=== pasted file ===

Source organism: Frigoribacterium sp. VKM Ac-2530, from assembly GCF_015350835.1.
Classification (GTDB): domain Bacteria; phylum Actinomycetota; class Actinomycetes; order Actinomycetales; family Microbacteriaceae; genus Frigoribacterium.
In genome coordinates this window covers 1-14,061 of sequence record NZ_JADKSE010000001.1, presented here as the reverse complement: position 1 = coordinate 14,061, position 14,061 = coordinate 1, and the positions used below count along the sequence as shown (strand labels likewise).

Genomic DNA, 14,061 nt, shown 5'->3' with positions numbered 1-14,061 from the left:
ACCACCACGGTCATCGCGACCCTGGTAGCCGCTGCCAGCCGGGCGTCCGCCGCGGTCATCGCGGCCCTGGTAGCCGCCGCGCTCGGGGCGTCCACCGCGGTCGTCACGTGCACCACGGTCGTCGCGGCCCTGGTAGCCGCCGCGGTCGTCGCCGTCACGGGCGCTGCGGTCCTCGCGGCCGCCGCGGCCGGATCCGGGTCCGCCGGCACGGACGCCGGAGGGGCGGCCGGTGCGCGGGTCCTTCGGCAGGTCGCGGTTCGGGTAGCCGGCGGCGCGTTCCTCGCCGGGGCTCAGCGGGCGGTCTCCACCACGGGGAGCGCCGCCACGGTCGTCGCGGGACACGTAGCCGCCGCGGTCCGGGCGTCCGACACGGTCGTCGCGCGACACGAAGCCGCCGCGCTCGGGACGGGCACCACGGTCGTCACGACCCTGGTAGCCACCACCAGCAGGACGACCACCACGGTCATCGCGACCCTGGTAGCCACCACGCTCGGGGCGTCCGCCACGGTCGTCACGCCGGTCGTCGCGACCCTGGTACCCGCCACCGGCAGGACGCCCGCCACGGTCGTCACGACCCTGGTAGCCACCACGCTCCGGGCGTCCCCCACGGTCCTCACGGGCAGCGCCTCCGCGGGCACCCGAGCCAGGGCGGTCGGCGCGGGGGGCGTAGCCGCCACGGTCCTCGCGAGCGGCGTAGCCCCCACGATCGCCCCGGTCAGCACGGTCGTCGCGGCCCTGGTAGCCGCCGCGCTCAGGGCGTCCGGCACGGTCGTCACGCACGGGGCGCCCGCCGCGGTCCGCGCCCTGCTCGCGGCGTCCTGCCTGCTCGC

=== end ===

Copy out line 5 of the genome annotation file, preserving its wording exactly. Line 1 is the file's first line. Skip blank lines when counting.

ACCACCACGGTCATCGCGACCCTGGTAGCCGCTGCCAGCCGGGCGTCCGCCGCGGTCATCGCGGCCCTGGTAGCCGCCGCGCTCGGGGCGTCCACCGCGGTCGTCACGTGCACCACGGTCGTCGCGGCCCTGGTAGCCGCCGCGGTCGTCGCCGTCACGGGCGCTGCGGTCCTCGCGGCCGCCGCGGCCGGATCCGGGTCCGCCGGCACGGACGCCGGAGGGGCGGCCGGTGCGCGGGTCCTTCGGCAGGTCGCGGTTCGGGTAGCCGGCGGCGCGTTCCTCGCCGGGGCTCAGCGGGCGGTCTCCACCACGGGGAGCGCCGCCACGGTCGTCGCGGGACACGTAGCCGCCGCGGTCCGGGCGTCCGACACGGTCGTCGCGCGACACGAAGCCGCCGCGCTCGGGACGGGCACCACGGTCGTCACGACCCTGGTAGCCACCACCAGCAGGACGACCACCACGGTCATCGCGACCCTGGTAGCCACCACGCTCGGGGCGTCCGCCACGGTCGTCACGCCGGTCGTCGCGACCCTGGTACCCGCCACCGGCAGGACGCCCGCCACGGTCGTCACGACCCTGGTAGCCACCACGCTCCGGGCGTCCCCCACGGTCCTCACGGGCAGCGCCTCCGCGGGCACCCGAGCCAGGGCGGTCGGCGCGGGGGGCGTAGCCGCCACGGTCCTCGCGAGCGGCGTAGCCCCCACGATCGCCCCGGTCAGCACGGTCGTCGCGGCCCTGGTAGCCGCCGCGCTCAGGGCGTCCGGCACGGTCGTCACGCACGGGGCGCCCGCCGCGGTCCGCGCCCTGCTCGCGGCGTCCTGCCTGCTCGC